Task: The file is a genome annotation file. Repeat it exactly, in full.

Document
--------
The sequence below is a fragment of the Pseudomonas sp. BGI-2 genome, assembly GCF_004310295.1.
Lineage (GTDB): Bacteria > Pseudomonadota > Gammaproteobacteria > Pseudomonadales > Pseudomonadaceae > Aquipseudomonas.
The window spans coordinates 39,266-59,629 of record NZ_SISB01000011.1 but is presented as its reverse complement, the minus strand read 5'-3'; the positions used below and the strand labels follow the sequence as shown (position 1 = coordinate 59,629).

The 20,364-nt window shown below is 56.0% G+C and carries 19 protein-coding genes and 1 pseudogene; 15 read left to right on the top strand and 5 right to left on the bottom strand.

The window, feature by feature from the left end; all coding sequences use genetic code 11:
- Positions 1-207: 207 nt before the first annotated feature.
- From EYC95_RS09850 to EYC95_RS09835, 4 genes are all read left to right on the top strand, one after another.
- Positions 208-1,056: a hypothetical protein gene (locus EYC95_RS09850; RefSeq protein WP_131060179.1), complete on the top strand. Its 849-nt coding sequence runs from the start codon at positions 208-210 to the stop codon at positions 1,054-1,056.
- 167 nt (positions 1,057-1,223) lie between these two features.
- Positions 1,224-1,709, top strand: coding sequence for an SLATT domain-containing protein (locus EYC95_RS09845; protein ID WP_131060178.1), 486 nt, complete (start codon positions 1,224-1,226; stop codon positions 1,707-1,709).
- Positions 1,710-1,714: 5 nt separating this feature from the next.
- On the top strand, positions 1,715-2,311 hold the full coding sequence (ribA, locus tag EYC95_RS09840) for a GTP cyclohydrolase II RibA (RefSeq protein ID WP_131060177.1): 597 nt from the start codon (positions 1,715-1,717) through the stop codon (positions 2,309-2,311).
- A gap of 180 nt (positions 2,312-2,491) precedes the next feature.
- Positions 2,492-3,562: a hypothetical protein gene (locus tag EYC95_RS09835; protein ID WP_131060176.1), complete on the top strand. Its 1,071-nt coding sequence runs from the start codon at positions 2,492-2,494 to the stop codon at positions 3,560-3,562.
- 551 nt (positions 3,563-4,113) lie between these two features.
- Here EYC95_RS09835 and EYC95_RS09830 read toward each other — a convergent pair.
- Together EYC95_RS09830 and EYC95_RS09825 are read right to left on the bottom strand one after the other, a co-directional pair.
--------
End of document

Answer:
The sequence below is a fragment of the Pseudomonas sp. BGI-2 genome, assembly GCF_004310295.1.
Lineage (GTDB): Bacteria > Pseudomonadota > Gammaproteobacteria > Pseudomonadales > Pseudomonadaceae > Aquipseudomonas.
The window spans coordinates 39,266-59,629 of record NZ_SISB01000011.1 but is presented as its reverse complement, the minus strand read 5'-3'; the positions used below and the strand labels follow the sequence as shown (position 1 = coordinate 59,629).

The 20,364-nt window shown below is 56.0% G+C and carries 19 protein-coding genes and 1 pseudogene; 15 read left to right on the top strand and 5 right to left on the bottom strand.

The window, feature by feature from the left end; all coding sequences use genetic code 11:
- Positions 1-207: 207 nt before the first annotated feature.
- From EYC95_RS09850 to EYC95_RS09835, 4 genes are all read left to right on the top strand, one after another.
- Positions 208-1,056: a hypothetical protein gene (locus EYC95_RS09850; RefSeq protein WP_131060179.1), complete on the top strand. Its 849-nt coding sequence runs from the start codon at positions 208-210 to the stop codon at positions 1,054-1,056.
- 167 nt (positions 1,057-1,223) lie between these two features.
- Positions 1,224-1,709, top strand: coding sequence for an SLATT domain-containing protein (locus EYC95_RS09845; protein ID WP_131060178.1), 486 nt, complete (start codon positions 1,224-1,226; stop codon positions 1,707-1,709).
- Positions 1,710-1,714: 5 nt separating this feature from the next.
- On the top strand, positions 1,715-2,311 hold the full coding sequence (ribA, locus tag EYC95_RS09840) for a GTP cyclohydrolase II RibA (RefSeq protein ID WP_131060177.1): 597 nt from the start codon (positions 1,715-1,717) through the stop codon (positions 2,309-2,311).
- A gap of 180 nt (positions 2,312-2,491) precedes the next feature.
- Positions 2,492-3,562: a hypothetical protein gene (locus tag EYC95_RS09835; protein ID WP_131060176.1), complete on the top strand. Its 1,071-nt coding sequence runs from the start codon at positions 2,492-2,494 to the stop codon at positions 3,560-3,562.
- 551 nt (positions 3,563-4,113) lie between these two features.
- Here EYC95_RS09835 and EYC95_RS09830 read toward each other — a convergent pair.
- Together EYC95_RS09830 and EYC95_RS09825 are read right to left on the bottom strand one after the other, a co-directional pair.